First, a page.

Planta Med 1990; 56(2): 179-181
DOI: 10.1055/s-2006-960920

© Georg Thieme Verlag Stuttgart · New York

On the Accumulation of Apigenin in Chamomile Flowers

A. Schreiber1 , R. Carle2 , E. Reinhard1
  • 1Lehrstuhl für Pharmazeutische Biologie der Universität Tübingen, Auf der Morgenstelle 8, D-7400 Tübingen, Federal Republic of Germany.
  • 2Pharma-Forschung der ASTA Pharma AG, D-6000 Frankfurt/Main, Federal Republic of Germany.
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Publication History


Publication Date:
05 January 2007 (online)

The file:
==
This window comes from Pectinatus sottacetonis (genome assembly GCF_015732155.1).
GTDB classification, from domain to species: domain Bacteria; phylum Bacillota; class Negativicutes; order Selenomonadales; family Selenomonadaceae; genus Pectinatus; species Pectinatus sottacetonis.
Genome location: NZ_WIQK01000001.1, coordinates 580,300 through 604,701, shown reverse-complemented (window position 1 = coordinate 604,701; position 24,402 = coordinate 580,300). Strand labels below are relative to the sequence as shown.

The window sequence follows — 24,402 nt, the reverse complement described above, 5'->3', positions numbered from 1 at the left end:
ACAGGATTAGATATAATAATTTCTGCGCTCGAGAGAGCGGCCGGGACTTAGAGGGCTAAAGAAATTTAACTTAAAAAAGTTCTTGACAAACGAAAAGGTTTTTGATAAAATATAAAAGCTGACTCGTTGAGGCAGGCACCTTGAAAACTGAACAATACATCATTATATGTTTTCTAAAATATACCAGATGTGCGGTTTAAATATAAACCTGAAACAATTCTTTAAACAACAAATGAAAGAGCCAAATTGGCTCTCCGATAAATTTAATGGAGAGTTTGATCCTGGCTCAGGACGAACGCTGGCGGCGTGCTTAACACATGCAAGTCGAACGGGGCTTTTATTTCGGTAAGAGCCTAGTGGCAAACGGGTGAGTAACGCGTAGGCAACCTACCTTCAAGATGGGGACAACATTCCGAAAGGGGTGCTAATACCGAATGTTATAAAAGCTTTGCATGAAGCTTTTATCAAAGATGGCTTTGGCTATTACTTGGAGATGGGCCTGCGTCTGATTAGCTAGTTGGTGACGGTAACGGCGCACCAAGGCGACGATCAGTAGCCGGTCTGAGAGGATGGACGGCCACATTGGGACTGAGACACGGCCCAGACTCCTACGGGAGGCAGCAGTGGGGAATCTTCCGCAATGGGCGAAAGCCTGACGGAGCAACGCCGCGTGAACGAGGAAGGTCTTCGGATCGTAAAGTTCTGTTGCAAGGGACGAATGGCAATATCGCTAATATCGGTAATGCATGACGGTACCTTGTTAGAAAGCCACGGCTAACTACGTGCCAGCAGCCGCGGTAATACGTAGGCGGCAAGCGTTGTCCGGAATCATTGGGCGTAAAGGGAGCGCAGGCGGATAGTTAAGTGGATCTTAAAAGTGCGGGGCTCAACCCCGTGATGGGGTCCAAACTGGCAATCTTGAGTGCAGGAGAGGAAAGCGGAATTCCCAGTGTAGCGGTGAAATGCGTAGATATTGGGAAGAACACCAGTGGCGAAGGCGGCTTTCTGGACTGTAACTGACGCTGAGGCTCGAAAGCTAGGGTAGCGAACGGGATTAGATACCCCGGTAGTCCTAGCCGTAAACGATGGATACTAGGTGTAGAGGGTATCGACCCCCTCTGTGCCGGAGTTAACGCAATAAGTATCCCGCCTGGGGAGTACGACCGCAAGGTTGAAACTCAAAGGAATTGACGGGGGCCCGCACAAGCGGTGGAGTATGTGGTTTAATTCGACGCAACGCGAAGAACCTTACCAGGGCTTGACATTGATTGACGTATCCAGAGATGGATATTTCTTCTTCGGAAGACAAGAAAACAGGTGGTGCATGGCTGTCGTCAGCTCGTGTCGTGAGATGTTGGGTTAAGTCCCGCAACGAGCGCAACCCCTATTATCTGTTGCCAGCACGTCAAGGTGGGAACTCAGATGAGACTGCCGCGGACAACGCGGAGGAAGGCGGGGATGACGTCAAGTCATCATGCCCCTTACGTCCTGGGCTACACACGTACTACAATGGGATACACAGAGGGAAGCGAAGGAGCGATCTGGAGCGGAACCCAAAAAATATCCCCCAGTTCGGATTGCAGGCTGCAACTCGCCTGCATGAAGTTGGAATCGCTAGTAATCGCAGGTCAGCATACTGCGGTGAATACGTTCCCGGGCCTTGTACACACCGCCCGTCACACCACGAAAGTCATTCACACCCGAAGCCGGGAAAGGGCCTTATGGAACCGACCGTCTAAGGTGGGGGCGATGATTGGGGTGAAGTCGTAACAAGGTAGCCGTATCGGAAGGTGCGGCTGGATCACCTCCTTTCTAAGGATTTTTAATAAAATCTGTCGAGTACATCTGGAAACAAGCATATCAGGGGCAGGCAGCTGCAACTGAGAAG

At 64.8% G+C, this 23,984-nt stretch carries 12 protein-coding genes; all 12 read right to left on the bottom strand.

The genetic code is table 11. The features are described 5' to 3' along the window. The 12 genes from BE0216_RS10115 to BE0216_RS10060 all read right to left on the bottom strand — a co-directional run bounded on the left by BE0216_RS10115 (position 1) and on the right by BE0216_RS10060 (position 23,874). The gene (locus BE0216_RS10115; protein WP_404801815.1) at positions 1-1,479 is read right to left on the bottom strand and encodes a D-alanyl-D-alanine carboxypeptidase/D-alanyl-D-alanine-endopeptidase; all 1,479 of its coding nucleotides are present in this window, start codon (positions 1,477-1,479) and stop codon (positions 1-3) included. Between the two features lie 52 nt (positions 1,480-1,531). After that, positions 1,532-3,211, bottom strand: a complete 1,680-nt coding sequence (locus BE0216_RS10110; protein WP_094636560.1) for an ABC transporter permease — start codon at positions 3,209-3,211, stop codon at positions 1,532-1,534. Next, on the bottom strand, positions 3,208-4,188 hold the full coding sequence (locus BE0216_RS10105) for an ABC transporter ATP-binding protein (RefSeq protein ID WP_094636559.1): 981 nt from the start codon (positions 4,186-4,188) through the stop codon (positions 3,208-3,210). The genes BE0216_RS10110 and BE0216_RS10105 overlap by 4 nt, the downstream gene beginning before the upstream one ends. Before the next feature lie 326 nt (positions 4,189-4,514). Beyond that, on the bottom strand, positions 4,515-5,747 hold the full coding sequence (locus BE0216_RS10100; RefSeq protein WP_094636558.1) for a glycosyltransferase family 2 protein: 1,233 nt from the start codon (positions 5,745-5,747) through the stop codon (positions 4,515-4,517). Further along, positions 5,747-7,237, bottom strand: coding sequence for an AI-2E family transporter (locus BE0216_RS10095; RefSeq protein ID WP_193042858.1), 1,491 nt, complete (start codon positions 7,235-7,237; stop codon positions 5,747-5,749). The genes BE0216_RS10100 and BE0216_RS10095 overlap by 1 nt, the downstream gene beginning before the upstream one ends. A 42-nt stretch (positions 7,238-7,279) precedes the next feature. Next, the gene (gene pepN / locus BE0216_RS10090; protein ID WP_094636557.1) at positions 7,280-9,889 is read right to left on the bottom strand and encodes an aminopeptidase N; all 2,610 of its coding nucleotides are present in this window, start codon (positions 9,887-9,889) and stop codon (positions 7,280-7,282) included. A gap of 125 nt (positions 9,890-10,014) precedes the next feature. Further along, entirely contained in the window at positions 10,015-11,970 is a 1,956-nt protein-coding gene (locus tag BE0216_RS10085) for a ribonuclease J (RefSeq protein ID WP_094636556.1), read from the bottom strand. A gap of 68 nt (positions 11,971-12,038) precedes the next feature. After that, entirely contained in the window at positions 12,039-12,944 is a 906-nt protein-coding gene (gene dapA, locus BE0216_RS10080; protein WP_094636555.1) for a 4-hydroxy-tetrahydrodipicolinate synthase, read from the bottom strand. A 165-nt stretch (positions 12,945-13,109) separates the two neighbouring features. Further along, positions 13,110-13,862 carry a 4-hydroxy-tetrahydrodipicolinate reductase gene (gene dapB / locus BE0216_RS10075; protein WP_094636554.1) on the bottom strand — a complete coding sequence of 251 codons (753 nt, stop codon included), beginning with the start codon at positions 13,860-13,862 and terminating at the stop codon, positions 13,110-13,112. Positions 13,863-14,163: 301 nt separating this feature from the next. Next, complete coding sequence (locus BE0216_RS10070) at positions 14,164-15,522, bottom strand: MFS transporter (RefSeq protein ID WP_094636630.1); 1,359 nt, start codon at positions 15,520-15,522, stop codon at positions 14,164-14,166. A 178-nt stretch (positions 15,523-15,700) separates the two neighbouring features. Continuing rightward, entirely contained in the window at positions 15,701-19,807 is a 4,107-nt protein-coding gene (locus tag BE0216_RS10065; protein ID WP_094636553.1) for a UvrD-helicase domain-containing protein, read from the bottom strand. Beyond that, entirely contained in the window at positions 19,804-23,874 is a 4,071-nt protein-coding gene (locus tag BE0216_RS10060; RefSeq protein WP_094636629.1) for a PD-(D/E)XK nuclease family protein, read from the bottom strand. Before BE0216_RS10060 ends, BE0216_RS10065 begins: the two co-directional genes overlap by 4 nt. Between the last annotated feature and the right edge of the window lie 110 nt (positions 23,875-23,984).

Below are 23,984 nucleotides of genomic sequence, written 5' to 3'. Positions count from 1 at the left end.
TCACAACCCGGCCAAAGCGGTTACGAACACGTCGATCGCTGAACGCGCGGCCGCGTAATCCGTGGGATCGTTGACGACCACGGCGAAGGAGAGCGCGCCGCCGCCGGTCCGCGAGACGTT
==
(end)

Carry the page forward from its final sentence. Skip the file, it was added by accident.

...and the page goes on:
By preparing and analysing extracts of fresh chamomile flowers from outdoor and greenhouse cultures, it was possible to show that apigenin does not actually occur in living chamomile flowers. Apigenin is the result of post-harvest processes converting apigenin 7-glycoside and its derivatives into the aglycone. The different apigenin/apigenin 7-glycoside ratios reported in the literature for various chamomile samples can easily be explained as the result of different post-harvest conditions. The accumulation of free apigenin in chamomile flowers must be ascribed to the enzymatic degradation of apigenin 7-glycoside and other glycosidic derivatives of apigenin. Thus, the selection of chamomile types yielding large amounts of apigenin seems to be based on a degradation product.